Although the compacts administrator's letter of transmittal stated that it was in response to the district attorney's request for temporary custody (Article IV), that letter transmitted Union Correctional Institution's offer to deliver temporary custody (from 4) made pursuant to the inmate's request (Article III). Apparently the copy of the inmate's request for disposition of detainer (from 2) was not included.
The compacts administrator's letter of transmittal directed the district attorney to send to the Union Correctional Institution at Raiford, Florida, evidence of agent's authority to act for the receiving state (form 6) and prosecutor's acceptance of temporary custody offered in connection with prisoner's request for disposition of detainer (form 7), which forms were enclosed.
The district attorney executed form 7 ("prosecutor's acceptance of temporary custody offered in connection with a prisoner's request for disposition of a detainer".) on December 10, 1974, as well as form 6 ("evidence of agent's authority to act for receiving state") appointing Lt. James Collins as agent to take custody of the prisoner. Thus it appears that the district attorney of Clayton County was acting on the prisoner's request for disposition of detainer (Article III) rather than on his own request for temporary custody (Article IV).
On December 17, 1974, Lt. Collins sought to pick up the prisoner at Union Correctional Institution, Raiford, Florida, pursuant to that institution's offer to deliver temporary custody (form 4), the prosecutor's acceptance of temporary custody (form 7), and his evidence of agent's authority to act (form 6). However, the prisoner was not delivered because he was not at that institution. Lt. Collins was advised that Price was on trial in Clay County, Florida.
According to Price's testimony given in connection with his motion to dismiss the indictment, he had been removed from Union Correctional Institution at Raiford in September, 1974, and placed into custody of the authorities of Clay County, Florida, for trial on other charges there. He was returned to the Reception-Medical Center of the Florida Division of Corrections at Lake Butler on December 11, and remained there until after December 17, when he was transferred to Sumpter Correctional Institute at Bushnell, Florida.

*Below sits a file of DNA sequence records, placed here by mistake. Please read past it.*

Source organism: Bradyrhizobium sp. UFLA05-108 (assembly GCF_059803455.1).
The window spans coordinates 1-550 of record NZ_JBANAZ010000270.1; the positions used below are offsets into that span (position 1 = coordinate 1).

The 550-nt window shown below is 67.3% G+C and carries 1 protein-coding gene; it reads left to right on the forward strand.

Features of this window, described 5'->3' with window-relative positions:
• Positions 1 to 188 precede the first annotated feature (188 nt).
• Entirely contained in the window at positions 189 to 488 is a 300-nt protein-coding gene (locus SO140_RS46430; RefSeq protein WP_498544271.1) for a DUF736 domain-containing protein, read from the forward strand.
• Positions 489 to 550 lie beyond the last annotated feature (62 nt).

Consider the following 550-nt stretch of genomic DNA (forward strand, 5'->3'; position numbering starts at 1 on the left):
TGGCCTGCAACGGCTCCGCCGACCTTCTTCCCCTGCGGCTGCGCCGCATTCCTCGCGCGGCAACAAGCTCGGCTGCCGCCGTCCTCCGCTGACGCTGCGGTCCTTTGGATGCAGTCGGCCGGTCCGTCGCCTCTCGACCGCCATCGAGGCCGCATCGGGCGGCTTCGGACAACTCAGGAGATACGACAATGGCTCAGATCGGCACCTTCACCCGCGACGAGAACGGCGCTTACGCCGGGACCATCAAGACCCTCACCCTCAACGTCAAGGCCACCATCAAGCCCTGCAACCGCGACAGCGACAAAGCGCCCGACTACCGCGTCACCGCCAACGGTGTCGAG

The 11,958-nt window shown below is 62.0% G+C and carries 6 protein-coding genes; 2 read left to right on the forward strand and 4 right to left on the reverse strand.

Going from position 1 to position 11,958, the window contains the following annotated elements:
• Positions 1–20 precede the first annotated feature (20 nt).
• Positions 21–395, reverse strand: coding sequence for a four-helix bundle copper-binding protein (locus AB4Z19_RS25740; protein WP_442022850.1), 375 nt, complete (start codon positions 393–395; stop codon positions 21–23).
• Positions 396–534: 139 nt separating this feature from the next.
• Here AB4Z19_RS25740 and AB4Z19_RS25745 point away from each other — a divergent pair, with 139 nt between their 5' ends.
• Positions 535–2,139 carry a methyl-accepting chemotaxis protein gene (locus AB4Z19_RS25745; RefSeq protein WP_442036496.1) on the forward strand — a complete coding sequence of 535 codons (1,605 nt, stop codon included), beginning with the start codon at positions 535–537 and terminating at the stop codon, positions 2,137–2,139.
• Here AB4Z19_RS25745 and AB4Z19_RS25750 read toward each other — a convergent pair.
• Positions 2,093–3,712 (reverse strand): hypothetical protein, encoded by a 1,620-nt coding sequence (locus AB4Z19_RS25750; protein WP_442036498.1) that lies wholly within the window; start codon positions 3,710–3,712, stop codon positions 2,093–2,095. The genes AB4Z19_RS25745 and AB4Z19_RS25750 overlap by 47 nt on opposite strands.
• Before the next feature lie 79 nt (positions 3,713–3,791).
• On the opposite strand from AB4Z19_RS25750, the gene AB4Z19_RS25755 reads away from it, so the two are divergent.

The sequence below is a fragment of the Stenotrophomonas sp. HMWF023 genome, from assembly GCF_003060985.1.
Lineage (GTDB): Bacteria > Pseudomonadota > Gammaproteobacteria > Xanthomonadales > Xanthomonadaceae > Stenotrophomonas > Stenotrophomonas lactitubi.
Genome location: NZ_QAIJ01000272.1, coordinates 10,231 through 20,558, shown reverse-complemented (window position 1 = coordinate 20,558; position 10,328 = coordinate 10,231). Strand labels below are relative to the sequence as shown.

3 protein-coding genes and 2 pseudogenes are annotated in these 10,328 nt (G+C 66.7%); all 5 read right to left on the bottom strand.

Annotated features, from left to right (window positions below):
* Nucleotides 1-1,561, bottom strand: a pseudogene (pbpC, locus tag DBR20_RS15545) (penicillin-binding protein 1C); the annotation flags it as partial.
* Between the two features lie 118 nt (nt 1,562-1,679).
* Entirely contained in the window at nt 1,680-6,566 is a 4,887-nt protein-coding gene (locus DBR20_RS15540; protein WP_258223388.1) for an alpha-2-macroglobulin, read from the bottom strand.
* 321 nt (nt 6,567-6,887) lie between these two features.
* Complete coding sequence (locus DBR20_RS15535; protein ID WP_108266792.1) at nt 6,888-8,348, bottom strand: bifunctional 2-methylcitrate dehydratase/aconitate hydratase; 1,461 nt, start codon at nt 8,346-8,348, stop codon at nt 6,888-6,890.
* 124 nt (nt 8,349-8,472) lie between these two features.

On April 7, 1975, the district attorney of Clayton County executed another form 7 directed to Sumpter Correctional Institution at Bushnell and an officer took custody of the prisoner from that institution on April 10, 1975.
The prisoner moved to dismiss the indictment on the ground that he had not been tried within the 180 days allowed by Article III of the Interstate Agreement (Code Ann. § 77-504b (a)). He contends that the 180 days ran from October 7, 1974, to April 5, 1975, and had expired before his trial commenced on April 28, 1975.
The state argues alternatively that the prisoner did not make a valid Article III request; that even if the prisoner's Article III request were valid, the state's Article IV request, made first, takes priority over the prisoner's later Article III request; or that if the prisoner's Article III request were valid and operative notwithstanding the prosecutor's prior Article IV request, the 180 day time limit was tolled during the period of at least 72 days when the prisoner was being held for trial by Clay County, Florida (October 1 to December 11).
This is the first case involving interpretation of the interstate agreement on detainers to be considered by this court. Gilstrap v. Wilder, 233 Ga. 968 ( 213 S.E.2d 895) (1975), involved a question as to application of the agreement, not its interpretation. Because this court's term is ending, time does not permit exhaustive consideration. Suffice it to say that this is an interstate agreement which has been adopted by more than 45 jurisdictions and it is therefore particularly appropriate in this case for us to look to those jurisdictions which are parties to the agreement for guidance in interpreting it.
We would reject the state's argument that because the state did not receive a copy of form 2, the prisoner did not make a valid Article III request. See Nelms v. State, 532 S.W.2d 923 (Tenn. 1976); Rockmore v. State of Arizona, 21 Ariz. App. 388 ( 519 P.2d 877) (1974); Pittman v. State, 301 A.2d 509 (Del. 1973). Upon receipt of the compacts administrator's letter on October 7, 1974, the state was put on notice of the prisoner's request and did not seek to obtain a copy of form 2.